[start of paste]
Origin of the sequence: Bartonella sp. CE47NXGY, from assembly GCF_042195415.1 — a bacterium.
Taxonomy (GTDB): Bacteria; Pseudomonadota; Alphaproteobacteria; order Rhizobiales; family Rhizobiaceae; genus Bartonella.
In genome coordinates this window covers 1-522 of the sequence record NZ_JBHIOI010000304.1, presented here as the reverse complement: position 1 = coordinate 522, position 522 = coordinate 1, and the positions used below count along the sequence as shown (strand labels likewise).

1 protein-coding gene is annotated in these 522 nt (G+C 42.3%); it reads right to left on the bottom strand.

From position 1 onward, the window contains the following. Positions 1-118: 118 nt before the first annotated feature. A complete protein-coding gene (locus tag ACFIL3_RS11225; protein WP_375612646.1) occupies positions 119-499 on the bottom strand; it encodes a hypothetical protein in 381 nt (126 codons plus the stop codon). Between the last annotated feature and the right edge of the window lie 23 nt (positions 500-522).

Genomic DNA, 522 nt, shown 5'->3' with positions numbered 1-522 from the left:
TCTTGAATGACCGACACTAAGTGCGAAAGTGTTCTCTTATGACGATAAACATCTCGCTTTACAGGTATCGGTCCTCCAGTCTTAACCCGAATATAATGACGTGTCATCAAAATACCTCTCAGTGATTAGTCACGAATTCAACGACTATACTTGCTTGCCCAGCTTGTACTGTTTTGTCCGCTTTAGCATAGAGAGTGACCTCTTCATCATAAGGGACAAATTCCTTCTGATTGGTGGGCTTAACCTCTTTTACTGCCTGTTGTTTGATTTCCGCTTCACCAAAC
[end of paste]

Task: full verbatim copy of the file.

Origin of the sequence: Bartonella sp. CE47NXGY, from assembly GCF_042195415.1 — a bacterium.
Taxonomy (GTDB): Bacteria; Pseudomonadota; Alphaproteobacteria; order Rhizobiales; family Rhizobiaceae; genus Bartonella.
In genome coordinates this window covers 1-522 of the sequence record NZ_JBHIOI010000304.1, presented here as the reverse complement: position 1 = coordinate 522, position 522 = coordinate 1, and the positions used below count along the sequence as shown (strand labels likewise).

1 protein-coding gene is annotated in these 522 nt (G+C 42.3%); it reads right to left on the bottom strand.

From position 1 onward, the window contains the following. Positions 1-118: 118 nt before the first annotated feature. A complete protein-coding gene (locus tag ACFIL3_RS11225; protein WP_375612646.1) occupies positions 119-499 on the bottom strand; it encodes a hypothetical protein in 381 nt (126 codons plus the stop codon). Between the last annotated feature and the right edge of the window lie 23 nt (positions 500-522).

Genomic DNA, 522 nt, shown 5'->3' with positions numbered 1-522 from the left:
TCTTGAATGACCGACACTAAGTGCGAAAGTGTTCTCTTATGACGATAAACATCTCGCTTTACAGGTATCGGTCCTCCAGTCTTAACCCGAATATAATGACGTGTCATCAAAATACCTCTCAGTGATTAGTCACGAATTCAACGACTATACTTGCTTGCCCAGCTTGTACTGTTTTGTCCGCTTTAGCATAGAGAGTGACCTCTTCATCATAAGGGACAAATTCCTTCTGATTGGTGGGCTTAACCTCTTTTACTGCCTGTTGTTTGATTTCCGCTTCACCAAAC